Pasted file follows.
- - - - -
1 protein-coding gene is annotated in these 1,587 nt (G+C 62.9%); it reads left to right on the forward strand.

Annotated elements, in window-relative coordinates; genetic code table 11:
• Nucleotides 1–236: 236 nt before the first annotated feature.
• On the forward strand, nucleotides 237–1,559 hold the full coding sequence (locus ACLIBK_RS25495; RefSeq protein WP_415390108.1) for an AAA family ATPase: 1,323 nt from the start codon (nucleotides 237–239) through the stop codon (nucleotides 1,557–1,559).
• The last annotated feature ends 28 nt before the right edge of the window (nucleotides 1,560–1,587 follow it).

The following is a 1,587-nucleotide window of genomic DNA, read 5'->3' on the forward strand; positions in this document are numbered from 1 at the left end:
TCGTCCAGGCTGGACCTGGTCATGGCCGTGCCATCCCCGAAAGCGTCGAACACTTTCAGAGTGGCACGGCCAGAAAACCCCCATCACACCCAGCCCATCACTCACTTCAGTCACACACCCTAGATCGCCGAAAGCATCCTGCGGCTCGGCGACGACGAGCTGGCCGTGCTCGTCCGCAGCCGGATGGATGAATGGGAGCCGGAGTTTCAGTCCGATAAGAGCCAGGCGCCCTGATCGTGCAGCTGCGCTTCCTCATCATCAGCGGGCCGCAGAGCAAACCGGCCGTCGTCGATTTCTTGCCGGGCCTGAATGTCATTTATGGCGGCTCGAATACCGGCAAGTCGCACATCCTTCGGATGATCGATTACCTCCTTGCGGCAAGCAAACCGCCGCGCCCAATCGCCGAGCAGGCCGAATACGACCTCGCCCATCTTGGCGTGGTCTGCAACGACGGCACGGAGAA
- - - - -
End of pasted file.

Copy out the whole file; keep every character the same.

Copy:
1 protein-coding gene is annotated in these 1,587 nt (G+C 62.9%); it reads left to right on the forward strand.

Annotated elements, in window-relative coordinates; genetic code table 11:
• Nucleotides 1–236: 236 nt before the first annotated feature.
• On the forward strand, nucleotides 237–1,559 hold the full coding sequence (locus ACLIBK_RS25495; RefSeq protein WP_415390108.1) for an AAA family ATPase: 1,323 nt from the start codon (nucleotides 237–239) through the stop codon (nucleotides 1,557–1,559).
• The last annotated feature ends 28 nt before the right edge of the window (nucleotides 1,560–1,587 follow it).

The following is a 1,587-nucleotide window of genomic DNA, read 5'->3' on the forward strand; positions in this document are numbered from 1 at the left end:
TCGTCCAGGCTGGACCTGGTCATGGCCGTGCCATCCCCGAAAGCGTCGAACACTTTCAGAGTGGCACGGCCAGAAAACCCCCATCACACCCAGCCCATCACTCACTTCAGTCACACACCCTAGATCGCCGAAAGCATCCTGCGGCTCGGCGACGACGAGCTGGCCGTGCTCGTCCGCAGCCGGATGGATGAATGGGAGCCGGAGTTTCAGTCCGATAAGAGCCAGGCGCCCTGATCGTGCAGCTGCGCTTCCTCATCATCAGCGGGCCGCAGAGCAAACCGGCCGTCGTCGATTTCTTGCCGGGCCTGAATGTCATTTATGGCGGCTCGAATACCGGCAAGTCGCACATCCTTCGGATGATCGATTACCTCCTTGCGGCAAGCAAACCGCCGCGCCCAATCGCCGAGCAGGCCGAATACGACCTCGCCCATCTTGGCGTGGTCTGCAACGACGGCACGGAGAA